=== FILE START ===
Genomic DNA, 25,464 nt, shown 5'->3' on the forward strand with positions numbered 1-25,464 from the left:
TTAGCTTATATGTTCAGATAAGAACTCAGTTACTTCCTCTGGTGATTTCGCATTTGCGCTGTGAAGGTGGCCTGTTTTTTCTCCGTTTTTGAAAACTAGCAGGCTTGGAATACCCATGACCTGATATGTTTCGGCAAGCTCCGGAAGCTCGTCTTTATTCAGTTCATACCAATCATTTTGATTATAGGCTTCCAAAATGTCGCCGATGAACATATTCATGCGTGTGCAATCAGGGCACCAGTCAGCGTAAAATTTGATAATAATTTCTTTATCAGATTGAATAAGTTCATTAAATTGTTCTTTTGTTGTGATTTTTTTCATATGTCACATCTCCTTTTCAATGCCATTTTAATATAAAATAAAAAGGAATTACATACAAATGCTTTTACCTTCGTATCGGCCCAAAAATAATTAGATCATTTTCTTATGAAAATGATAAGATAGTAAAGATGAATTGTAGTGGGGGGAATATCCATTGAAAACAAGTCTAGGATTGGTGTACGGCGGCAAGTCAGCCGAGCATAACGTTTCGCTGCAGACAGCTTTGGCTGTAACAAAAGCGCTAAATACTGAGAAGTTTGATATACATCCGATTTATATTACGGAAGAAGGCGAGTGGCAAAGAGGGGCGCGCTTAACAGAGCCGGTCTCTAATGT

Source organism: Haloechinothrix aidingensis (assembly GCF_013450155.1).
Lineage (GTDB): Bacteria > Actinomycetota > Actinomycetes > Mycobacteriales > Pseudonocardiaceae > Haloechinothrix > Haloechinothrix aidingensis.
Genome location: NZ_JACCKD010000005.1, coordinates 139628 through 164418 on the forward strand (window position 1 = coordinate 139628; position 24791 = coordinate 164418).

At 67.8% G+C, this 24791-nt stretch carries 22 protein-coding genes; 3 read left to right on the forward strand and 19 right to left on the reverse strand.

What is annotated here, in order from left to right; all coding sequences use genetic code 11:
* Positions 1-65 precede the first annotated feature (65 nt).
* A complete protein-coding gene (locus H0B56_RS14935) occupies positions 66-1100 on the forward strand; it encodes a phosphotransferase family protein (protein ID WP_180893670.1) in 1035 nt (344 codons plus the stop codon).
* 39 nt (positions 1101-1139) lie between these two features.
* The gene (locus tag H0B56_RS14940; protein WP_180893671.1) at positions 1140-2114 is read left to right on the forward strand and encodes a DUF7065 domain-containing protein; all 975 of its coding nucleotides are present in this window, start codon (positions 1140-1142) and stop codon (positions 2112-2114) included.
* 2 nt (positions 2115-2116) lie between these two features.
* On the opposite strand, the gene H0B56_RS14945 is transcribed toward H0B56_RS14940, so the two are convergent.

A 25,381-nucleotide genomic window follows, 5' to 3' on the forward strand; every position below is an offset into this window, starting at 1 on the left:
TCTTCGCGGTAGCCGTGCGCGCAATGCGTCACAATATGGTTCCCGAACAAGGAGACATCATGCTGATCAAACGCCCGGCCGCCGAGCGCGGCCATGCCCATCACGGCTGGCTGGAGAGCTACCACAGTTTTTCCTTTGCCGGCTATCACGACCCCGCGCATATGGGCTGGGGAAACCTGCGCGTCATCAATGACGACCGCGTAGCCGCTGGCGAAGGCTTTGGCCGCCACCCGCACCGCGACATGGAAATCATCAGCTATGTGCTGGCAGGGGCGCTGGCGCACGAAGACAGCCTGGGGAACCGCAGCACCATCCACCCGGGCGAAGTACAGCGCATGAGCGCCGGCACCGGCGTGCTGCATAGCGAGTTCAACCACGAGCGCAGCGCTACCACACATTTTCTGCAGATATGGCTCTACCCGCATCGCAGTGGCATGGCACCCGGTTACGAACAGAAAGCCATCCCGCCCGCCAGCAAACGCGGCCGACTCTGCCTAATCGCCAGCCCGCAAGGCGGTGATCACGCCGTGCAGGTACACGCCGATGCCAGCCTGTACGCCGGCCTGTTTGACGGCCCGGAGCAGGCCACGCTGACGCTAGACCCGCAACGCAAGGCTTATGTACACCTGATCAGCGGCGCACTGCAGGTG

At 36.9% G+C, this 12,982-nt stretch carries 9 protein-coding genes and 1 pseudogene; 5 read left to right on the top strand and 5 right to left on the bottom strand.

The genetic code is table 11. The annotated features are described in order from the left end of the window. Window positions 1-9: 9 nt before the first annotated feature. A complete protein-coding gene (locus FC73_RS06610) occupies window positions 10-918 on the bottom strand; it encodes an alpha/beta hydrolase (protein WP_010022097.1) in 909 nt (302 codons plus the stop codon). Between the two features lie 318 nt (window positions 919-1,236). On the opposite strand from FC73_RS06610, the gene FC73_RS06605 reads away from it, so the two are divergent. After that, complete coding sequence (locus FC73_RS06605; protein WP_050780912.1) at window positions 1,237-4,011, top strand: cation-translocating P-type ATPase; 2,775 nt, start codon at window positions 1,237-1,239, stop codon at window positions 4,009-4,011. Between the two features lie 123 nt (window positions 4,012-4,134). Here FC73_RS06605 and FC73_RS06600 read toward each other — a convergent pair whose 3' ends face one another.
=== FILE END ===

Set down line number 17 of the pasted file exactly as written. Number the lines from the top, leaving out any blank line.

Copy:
The genetic code is table 11. The annotated features are described in order from the left end of the window. Window positions 1-9: 9 nt before the first annotated feature. A complete protein-coding gene (locus FC73_RS06610) occupies window positions 10-918 on the bottom strand; it encodes an alpha/beta hydrolase (protein WP_010022097.1) in 909 nt (302 codons plus the stop codon). Between the two features lie 318 nt (window positions 919-1,236). On the opposite strand from FC73_RS06610, the gene FC73_RS06605 reads away from it, so the two are divergent. After that, complete coding sequence (locus FC73_RS06605; protein WP_050780912.1) at window positions 1,237-4,011, top strand: cation-translocating P-type ATPase; 2,775 nt, start codon at window positions 1,237-1,239, stop codon at window positions 4,009-4,011. Between the two features lie 123 nt (window positions 4,012-4,134). Here FC73_RS06605 and FC73_RS06600 read toward each other — a convergent pair whose 3' ends face one another.